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A government lawyer acknowledged Monday that the Trump administration will miss its first court-imposed deadline to reunite about 100 immigrant children under age 5 with their parents. Department of Justice attorney Sarah Fabian said during a court hearing that federal authorities reunited two families and expect to reunite an additional 59 by Tuesday’s deadline. She said the other cases are more complicated, including parents who have been deported or are in prison facing criminal charges, and would require more time to complete reunions. U.S. District Judge Dana Sabraw, who ordered the administration to reunite families separated as part of President Donald Trump’s “zero tolerance” immigration policy, said he will hold another hearing Tuesday morning to get an update on the remaining cases. He said he was encouraged to see “real progress” in the complicated reunification process after a busy weekend when officials from multiple federal agencies tried to sync up parents and children who are spread across the country. STORY FROM LENDINGTREE Crush your mortgage interest with a 15 yr fixed “Tomorrow is the deadline. I do recognize that there are some groups of parents who are going to fall into a category where it’s impossible to reunite by tomorrow,” he said. “I am very encouraged by the progress. I’m optimistic.” Lee Gelernt, an American Civil Liberties Union attorney who leads a lawsuit against the federal government, sounded more skeptical. When asked by the judge if he believed the government was in full compliance of the court order, Gelernt said there was much more work to be done. “Let me put it this way: I think the government in the last 48 hours has taken significant steps,” he said. “We just don’t know how much effort the government has made to find released parents. I don’t think there’s been full compliance.” U.S. District Judge Dana Sabraw, based in San Diego. U.S. District Judge Dana Sabraw, based in San Diego. (Photo: U.S. District Court) The difficulty in reuniting the first 100 children shows the challenge that lies ahead as the Trump administration braces for another deadline in two weeks to reunite nearly 3,000 older children – up to age 17 – with their parents. The process is complicated because of all the different situations that emerged over the weekend. The government initially identified 102 children under age 5 who needed to be reunited but removed three children from that list because investigations into their cases revealed that those children came with adults who were not their parents, Fabian said. Twelve parents were found to be in federal and state custody on criminal charges, making a reunification impossible since the government can’t transfer minors to state and local prisons to protect the well-being of the child. Nine parents were deported, and the government established contact with only four of them, Fabian said. Four children had been scheduled to be released from government custody to relatives who weren’t their parents, leading the government to question whether to allow that process to be completed or to redirect the child back to a parent. Gelernt said he understood many of the hurdles but urged the judge to force the government to scrap its time-consuming investigation into every single case and start a 48-hour clock to reunify families that remain separated by Tuesday. Sabraw said he would decide that during Tuesday’s hearing. Fabian said one of the silver linings of the busy weekend is that her office worked closely with its challengers at the ACLU to share information on each child’s case, to ensure that representatives from immigration advocacy groups and volunteer organizations could be present during each reunification. Gelernt said they’re doing that to help the parents, who are often released from custody with no money and nowhere to go. Fabian said that coordination has led to a more formalized process between government agencies and with the immigrants’ lawyers that should make reunifications go more smoothly in the coming weeks. “I think this process over the weekend helped us see what information, and in what form, is the most useful to share,” she said. “I’d like to make that as efficient a process as possible.” -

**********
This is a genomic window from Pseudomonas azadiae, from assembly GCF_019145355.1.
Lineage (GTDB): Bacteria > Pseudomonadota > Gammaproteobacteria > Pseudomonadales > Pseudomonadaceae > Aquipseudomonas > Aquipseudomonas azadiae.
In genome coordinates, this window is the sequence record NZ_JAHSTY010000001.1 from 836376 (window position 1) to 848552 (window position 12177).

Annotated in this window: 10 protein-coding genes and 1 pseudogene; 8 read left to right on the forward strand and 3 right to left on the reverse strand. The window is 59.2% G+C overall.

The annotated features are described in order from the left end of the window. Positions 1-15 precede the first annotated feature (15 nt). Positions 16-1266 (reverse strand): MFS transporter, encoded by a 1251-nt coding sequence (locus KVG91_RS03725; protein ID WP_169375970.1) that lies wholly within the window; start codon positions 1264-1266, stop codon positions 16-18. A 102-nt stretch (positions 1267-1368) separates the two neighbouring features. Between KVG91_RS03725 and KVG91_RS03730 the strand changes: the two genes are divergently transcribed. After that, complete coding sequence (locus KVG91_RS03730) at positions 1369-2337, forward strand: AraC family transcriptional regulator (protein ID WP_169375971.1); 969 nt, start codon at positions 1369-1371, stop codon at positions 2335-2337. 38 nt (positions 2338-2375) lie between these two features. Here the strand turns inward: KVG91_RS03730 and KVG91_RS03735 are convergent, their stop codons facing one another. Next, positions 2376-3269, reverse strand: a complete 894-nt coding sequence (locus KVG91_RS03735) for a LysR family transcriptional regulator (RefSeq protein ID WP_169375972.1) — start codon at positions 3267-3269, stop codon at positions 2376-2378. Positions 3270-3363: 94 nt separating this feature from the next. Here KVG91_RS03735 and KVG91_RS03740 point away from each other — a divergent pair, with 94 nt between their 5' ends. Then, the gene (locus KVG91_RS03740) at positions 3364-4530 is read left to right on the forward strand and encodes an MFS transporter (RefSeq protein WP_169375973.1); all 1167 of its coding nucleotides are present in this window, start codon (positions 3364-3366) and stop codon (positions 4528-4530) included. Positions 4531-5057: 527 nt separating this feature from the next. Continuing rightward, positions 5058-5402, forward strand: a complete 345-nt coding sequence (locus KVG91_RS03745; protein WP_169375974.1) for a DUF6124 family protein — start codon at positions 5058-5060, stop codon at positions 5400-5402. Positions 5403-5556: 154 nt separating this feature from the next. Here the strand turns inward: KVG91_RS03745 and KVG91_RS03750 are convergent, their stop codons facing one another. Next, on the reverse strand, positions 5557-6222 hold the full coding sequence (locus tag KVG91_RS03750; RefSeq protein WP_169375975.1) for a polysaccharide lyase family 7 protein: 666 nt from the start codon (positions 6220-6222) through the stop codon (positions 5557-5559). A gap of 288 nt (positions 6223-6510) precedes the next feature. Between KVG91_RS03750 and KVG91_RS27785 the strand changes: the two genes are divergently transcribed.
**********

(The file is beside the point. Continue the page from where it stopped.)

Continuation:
Monday, July 9, 2018